A master’s or doctoral degree usually is required to teach advanced music courses in colleges and universities; a bachelor’s degree may be sufficient to teach basic courses. A degree in music education qualifies graduates for a State certificate to teach music in public elementary or secondary schools. (Information related to teachers—postsecondary and teachers—kindergarten, elementary, middle, and secondary can be found elsewhere in the Handbook.) Musicians who do not meet public school music education requirements may teach in private schools and recreation associations or instruct individual students in private sessions.
Other qualifications. Musicians must be knowledgeable about a broad range of musical styles. Having a broader range of interest, knowledge, and training can help expand employment opportunities and musical abilities. Voice training and private instrumental lessons, especially when taken at a young age, also help develop technique and enhance one’s performance.
Young persons considering careers in music should have musical talent, versatility, creativity, poise, and good stage presence. Self-discipline is vital because producing a quality performance on a consistent basis requires constant study and practice. Musicians who play in concerts or in nightclubs and those who tour must have physical stamina to endure frequent travel and an irregular performance schedule. Musicians and singers also must be prepared to face the anxiety of intermittent employment and of rejection when auditioning for work.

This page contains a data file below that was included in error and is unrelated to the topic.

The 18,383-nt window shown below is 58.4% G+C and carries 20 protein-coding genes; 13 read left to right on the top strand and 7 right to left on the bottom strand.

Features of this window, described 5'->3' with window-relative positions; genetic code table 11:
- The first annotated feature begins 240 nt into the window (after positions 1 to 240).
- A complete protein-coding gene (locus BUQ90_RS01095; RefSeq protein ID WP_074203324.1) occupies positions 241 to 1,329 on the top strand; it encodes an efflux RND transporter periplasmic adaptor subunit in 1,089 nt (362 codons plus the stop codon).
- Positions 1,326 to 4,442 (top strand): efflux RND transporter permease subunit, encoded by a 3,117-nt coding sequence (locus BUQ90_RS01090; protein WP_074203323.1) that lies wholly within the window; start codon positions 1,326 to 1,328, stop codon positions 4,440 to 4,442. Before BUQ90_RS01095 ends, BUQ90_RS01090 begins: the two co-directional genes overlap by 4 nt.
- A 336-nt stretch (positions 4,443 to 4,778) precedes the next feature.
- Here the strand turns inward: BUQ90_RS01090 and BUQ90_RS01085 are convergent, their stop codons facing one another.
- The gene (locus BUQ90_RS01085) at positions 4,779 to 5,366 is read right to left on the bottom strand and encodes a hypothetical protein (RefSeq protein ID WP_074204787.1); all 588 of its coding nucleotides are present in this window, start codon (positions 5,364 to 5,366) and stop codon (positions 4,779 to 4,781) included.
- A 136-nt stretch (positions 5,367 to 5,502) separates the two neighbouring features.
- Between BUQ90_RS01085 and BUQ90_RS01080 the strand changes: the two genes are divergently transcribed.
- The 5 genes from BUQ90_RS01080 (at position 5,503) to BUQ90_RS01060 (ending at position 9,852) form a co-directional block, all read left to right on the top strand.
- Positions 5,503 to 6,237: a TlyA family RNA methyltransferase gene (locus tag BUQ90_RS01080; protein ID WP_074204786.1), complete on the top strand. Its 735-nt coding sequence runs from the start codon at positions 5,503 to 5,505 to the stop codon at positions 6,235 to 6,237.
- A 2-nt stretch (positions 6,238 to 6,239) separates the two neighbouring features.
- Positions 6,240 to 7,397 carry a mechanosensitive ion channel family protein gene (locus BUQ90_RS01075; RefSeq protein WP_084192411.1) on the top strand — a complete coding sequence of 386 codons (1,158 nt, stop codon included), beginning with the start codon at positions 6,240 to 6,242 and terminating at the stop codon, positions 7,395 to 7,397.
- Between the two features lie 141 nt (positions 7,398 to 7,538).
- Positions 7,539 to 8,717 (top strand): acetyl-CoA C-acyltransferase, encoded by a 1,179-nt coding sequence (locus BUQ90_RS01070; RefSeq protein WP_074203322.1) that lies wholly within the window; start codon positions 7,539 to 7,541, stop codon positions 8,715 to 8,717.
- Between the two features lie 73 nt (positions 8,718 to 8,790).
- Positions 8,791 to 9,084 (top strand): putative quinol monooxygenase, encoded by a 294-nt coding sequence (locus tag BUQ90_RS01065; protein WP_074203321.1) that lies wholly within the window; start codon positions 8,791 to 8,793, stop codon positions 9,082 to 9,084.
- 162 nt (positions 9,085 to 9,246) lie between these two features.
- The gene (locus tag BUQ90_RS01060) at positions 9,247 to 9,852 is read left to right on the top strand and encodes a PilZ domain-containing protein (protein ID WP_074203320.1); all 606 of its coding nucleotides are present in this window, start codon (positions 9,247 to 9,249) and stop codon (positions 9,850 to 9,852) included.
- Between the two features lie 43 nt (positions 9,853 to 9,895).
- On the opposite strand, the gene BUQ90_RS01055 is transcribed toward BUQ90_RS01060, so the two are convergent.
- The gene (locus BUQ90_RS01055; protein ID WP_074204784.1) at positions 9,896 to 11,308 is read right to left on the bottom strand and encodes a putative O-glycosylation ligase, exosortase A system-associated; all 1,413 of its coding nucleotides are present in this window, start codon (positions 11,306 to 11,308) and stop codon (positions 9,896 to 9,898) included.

Advancement. Advancement for musicians usually means becoming better known, finding work more easily, and performing for higher earnings. Successful musicians often rely on agents or managers to find them performing engagements, negotiate contracts, and develop their careers.
Projections data from the National Employment Matrix
- Music Directors and Composers Projected Employment: Change 2008- 2018 10% increase.
- Musicians, singers and related workers – increase of 8%
Earnings About this section
Median hourly wages of wage-and-salary musicians and singers were $21.24 in May 2008. The middle 50 percent earned between $11.49 and $36.36. The lowest 10 percent earned less than $7.64, and the highest 10 percent earned more than $59.92. Median hourly wages were $23.68 in performing arts companies and $12.50 in religious organizations. Annual wage data for musicians and singers were not available because of the wide variation in the number of hours worked by musicians and singers and the short-term nature of many jobs. It is rare for musicians and singers to have guaranteed employment that exceeds 3 to 6 months.